Non Management Formal Evaluation and Frequency Yes Annually

    Governance


    Board Chair Mr. Tom Scurfield
    Board Chair Company Affiliation Shaw Group
    Board Chair Term Oct 2015 - Oct 2018
    Board Co-Chair Ms. Mathieu Bermingham
    Board Co-Chair Company Affiliation --
    Board Co-Chair Term Oct 2013 - Oct 2017

    Board Members

    Name Company Affiliations Status
    Mr. Sam Botsford Community Volunteer Voting
    Dr. Barrie Baker Public Plans division at Tufts Health Plan Voting
    Dr. Mathieu Bermingham Psychiatrist Voting
    Bishop & Senior Pastor Neal Boyd Endtime Revival Holiness Church Voting
    Ms. Julia Cardosa Criolas Uninas Voting
    Ms. Kathleen Considine Retired Voting
    Ms. Bernice Drumheller Community Volunteer Voting
    Mr. Michael Fetcho Retired Voting
    Mr. Andrew Gerber Austen Riggs Center Voting
    Mr. Mel Greenberg Esq. Seder and Chandler Voting
    Ms. Mary Jean Guidette Retired Voting
    Mr. William Lahey Esq. Anderson & Kreiger, LLP Voting
    Ms. Monica Luke The Living Assistance Fund Voting
    Mr. Roy Lynch NAMI Dorchester-Mattapan-Roxbury Voting
    Mr. Ed Manzi Jr. Fidelity Bank Voting
    Dr. Tonisha Pinckney Anna Maria College Voting
    Ms. Ewa Pytowska NAMI Boston Voting
    Mr. Tom Scurfield Shaw Group Voting

    Constituent Board Members

    Name Company Affiliations Status
    -- -- --

    Youth Board Members

    Name Company Affiliations Status
    -- -- --

    Advisory Board Members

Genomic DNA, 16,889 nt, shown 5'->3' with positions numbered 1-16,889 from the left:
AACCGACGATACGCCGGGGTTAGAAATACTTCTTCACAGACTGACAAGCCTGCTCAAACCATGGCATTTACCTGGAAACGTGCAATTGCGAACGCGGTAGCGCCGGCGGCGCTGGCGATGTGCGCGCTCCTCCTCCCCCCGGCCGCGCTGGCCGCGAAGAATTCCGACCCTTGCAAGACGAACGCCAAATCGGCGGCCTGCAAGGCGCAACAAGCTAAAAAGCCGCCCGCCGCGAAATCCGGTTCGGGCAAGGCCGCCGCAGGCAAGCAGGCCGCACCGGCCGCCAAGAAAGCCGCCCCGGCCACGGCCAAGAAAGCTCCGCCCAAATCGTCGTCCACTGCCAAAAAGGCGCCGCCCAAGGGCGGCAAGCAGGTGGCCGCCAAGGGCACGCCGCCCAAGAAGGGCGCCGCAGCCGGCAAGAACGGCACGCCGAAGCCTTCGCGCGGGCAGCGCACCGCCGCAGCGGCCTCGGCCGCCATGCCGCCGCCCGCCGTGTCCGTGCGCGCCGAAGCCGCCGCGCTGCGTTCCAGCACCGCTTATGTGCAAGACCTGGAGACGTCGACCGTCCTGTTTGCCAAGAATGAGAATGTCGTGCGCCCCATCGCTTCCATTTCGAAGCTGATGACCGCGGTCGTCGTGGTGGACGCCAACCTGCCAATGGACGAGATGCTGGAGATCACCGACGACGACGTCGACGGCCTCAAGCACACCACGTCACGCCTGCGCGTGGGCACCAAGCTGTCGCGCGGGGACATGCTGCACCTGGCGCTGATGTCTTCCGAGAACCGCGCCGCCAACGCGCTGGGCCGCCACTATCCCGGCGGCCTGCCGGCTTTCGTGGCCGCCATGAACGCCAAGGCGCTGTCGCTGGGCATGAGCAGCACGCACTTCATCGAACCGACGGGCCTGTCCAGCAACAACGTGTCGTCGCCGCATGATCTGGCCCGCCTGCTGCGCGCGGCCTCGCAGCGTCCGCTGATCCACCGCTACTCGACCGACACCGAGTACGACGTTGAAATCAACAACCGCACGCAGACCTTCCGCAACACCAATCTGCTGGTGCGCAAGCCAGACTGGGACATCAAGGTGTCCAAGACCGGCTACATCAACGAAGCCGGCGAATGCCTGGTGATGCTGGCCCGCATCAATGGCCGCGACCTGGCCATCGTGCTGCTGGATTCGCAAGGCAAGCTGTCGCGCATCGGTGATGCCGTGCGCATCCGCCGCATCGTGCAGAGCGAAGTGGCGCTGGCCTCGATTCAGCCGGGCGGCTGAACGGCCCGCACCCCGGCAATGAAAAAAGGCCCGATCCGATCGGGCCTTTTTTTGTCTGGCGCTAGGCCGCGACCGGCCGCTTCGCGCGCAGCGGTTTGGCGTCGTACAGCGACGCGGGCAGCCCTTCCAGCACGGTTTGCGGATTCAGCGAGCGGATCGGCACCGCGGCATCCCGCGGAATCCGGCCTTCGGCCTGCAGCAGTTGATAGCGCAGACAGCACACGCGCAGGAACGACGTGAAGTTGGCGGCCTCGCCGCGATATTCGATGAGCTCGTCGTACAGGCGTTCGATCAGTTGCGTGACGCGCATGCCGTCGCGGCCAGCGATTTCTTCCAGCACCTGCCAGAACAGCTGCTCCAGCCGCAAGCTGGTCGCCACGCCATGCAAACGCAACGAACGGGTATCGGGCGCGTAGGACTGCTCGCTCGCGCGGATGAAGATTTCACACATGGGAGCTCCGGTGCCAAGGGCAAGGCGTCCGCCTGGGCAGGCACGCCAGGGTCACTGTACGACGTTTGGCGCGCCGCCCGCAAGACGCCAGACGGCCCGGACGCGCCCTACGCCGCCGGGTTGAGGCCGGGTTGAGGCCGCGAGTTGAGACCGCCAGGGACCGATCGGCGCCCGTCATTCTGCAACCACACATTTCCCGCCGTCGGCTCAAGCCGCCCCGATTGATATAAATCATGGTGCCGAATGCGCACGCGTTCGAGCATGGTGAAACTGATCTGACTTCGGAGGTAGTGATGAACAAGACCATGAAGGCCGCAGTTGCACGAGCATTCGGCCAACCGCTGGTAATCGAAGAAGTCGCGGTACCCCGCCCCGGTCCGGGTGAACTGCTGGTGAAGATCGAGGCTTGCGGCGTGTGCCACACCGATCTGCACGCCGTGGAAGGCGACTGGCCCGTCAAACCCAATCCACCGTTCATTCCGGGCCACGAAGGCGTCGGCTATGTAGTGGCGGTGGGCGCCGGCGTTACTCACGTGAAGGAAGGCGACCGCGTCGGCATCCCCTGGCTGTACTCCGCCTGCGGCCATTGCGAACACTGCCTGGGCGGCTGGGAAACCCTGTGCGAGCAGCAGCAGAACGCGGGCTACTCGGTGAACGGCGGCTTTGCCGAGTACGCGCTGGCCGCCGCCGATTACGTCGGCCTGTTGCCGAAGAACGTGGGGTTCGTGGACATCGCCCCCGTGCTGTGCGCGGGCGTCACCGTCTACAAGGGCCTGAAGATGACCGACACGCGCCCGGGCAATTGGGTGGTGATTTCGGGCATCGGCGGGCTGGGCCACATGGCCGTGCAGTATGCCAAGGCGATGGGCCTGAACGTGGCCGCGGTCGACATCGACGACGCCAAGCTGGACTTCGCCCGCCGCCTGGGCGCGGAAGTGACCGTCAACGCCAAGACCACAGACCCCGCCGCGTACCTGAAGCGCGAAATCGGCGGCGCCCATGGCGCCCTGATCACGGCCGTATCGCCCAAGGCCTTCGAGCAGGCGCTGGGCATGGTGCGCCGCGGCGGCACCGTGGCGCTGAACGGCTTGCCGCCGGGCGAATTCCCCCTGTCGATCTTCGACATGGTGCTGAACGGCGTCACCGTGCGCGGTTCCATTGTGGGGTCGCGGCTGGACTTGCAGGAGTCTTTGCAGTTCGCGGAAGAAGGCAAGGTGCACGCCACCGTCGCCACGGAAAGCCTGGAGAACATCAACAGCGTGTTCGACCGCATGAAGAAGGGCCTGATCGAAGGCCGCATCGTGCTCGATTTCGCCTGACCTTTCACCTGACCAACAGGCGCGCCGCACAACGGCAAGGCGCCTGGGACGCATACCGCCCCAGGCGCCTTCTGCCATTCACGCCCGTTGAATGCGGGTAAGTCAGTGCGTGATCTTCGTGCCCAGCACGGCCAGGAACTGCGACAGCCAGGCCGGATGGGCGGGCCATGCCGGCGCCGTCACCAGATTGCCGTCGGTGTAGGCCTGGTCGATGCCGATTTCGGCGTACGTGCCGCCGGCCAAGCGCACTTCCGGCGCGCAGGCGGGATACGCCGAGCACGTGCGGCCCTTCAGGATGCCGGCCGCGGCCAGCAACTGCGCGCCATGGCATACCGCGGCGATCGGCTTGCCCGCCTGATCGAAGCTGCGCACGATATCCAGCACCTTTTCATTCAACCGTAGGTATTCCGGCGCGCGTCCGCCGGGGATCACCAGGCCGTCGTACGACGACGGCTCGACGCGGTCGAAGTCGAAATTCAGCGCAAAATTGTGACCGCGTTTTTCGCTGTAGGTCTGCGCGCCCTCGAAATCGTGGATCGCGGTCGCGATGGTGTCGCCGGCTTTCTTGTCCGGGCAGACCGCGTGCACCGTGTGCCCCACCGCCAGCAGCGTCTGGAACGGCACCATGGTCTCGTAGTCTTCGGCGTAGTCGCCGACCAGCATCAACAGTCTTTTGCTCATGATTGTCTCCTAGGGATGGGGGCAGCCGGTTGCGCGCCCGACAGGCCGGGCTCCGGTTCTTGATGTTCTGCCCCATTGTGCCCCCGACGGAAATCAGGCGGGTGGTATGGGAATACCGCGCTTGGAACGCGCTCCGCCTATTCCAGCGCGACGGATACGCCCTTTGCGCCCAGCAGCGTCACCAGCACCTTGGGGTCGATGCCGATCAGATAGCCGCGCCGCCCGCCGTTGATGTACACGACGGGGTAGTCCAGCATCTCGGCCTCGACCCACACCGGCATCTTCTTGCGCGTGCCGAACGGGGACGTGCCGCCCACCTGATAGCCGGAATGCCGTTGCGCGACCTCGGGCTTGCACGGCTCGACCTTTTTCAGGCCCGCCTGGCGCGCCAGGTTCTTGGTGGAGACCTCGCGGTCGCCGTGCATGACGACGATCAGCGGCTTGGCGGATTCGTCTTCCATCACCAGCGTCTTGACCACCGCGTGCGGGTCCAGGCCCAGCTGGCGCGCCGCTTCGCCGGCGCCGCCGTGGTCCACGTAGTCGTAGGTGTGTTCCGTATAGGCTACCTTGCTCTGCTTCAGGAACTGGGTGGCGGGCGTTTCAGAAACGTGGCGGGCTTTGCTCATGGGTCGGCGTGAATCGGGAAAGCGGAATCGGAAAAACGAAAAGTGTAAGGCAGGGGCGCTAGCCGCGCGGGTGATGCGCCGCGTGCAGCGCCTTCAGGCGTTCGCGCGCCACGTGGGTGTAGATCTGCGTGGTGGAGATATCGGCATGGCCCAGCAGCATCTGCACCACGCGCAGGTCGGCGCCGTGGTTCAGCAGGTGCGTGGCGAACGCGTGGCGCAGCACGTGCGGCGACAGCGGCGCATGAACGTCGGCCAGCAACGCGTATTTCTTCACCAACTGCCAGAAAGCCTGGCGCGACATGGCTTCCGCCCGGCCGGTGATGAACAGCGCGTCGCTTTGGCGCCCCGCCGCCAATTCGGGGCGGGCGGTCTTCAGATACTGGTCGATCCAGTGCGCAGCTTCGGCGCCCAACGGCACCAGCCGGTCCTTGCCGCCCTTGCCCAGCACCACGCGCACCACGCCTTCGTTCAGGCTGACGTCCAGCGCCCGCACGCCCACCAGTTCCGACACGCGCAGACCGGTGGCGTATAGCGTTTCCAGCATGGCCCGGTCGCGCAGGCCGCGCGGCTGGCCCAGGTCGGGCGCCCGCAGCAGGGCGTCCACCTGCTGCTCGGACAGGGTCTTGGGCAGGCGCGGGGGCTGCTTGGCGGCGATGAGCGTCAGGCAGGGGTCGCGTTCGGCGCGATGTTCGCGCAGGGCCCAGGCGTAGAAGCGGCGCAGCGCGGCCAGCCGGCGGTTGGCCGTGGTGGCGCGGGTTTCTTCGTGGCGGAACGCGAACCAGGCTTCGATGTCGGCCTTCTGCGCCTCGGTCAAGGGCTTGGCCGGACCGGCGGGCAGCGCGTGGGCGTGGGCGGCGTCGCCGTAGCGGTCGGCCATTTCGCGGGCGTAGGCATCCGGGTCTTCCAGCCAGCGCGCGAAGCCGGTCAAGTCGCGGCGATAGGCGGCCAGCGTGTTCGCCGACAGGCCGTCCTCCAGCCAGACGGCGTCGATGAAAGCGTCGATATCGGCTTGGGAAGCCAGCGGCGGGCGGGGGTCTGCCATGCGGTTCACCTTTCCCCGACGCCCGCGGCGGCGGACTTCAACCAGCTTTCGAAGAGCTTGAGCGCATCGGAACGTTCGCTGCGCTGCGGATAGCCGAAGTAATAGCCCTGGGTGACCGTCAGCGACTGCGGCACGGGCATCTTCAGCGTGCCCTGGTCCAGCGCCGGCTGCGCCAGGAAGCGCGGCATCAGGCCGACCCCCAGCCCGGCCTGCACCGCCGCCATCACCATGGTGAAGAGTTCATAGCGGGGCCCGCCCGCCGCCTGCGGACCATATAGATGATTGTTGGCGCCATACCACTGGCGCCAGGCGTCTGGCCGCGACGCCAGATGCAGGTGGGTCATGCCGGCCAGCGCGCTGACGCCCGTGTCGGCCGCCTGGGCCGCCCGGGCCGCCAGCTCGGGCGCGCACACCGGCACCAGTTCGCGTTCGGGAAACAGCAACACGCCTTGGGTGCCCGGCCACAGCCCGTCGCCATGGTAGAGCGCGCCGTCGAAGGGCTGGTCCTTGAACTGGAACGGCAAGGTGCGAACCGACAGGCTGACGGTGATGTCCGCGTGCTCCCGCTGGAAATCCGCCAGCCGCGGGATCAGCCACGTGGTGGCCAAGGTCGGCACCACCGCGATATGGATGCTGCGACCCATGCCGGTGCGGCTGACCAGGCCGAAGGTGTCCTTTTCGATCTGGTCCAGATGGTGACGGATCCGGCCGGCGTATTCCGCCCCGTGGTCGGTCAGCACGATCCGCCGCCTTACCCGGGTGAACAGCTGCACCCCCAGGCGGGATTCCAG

Name Company Affiliations Status
    -- -- --

    Board Demographics

    Ethnicity African American/Black: 4
    Asian American/Pacific Islander: 0
    Caucasian: 14
    Hispanic/Latino: 0
    Native American/American Indian: 0
    Other: 0
    Other (if specified): --
    Gender Female: 8
    Male: 10
    Not Specified 0

    Board Information

    Board Term Lengths 3
    Board Term Limits 2
    Board Meeting Attendance % --
    Written Board Selection Criteria Yes
    Written Conflict Of Interest Policy Yes
    Percentage of Monetary Contributions 100%
    Percentage of In-Kind Contributions 94%
    Constituency Includes Client Representation Yes

    Standing Committees

    • Development / Fund Development / Fund Raising / Grant Writing / Major Gifts
    • Education
    • Membership
    • Public Policy/Advocacy

    CEO/Executive Director/Board Comments

    A copy of the Board of Director Meetings Minutes are available here: http://www.namimass.org/contact/board-of-directors-and-minutes.

    Foundation Comments

    --

    Financials


    Revenue vs. Expense ($000s)

    Expense Breakdown 2017 (%)

    Expense Breakdown 2016 (%)

    Expense Breakdown 2015 (%)

    Prior Three Years Total Revenue and Expense Totals

    Fiscal Year 2017 2016 2015
    Total Revenue $1,528,285 $1,292,245 $1,238,552
    Total Expenses $1,357,025 $1,330,946 $1,232,313

    Prior Three Years Revenue Sources

    Fiscal Year 2017 2016 2015
    Foundation and
    Corporation Contributions
    -- -- --
    Government Contributions $0 $0 $433,410
        Federal -- -- --
        State -- -- --
        Local -- -- --
        Unspecified -- -- $433,410
    Individual Contributions $732,118 $305,269 $298,401
    Indirect Public Support -- -- --
    Earned Revenue $327,992 $516,487 $37,921
    Investment Income, Net of Losses $8,397 $6,922 $3,086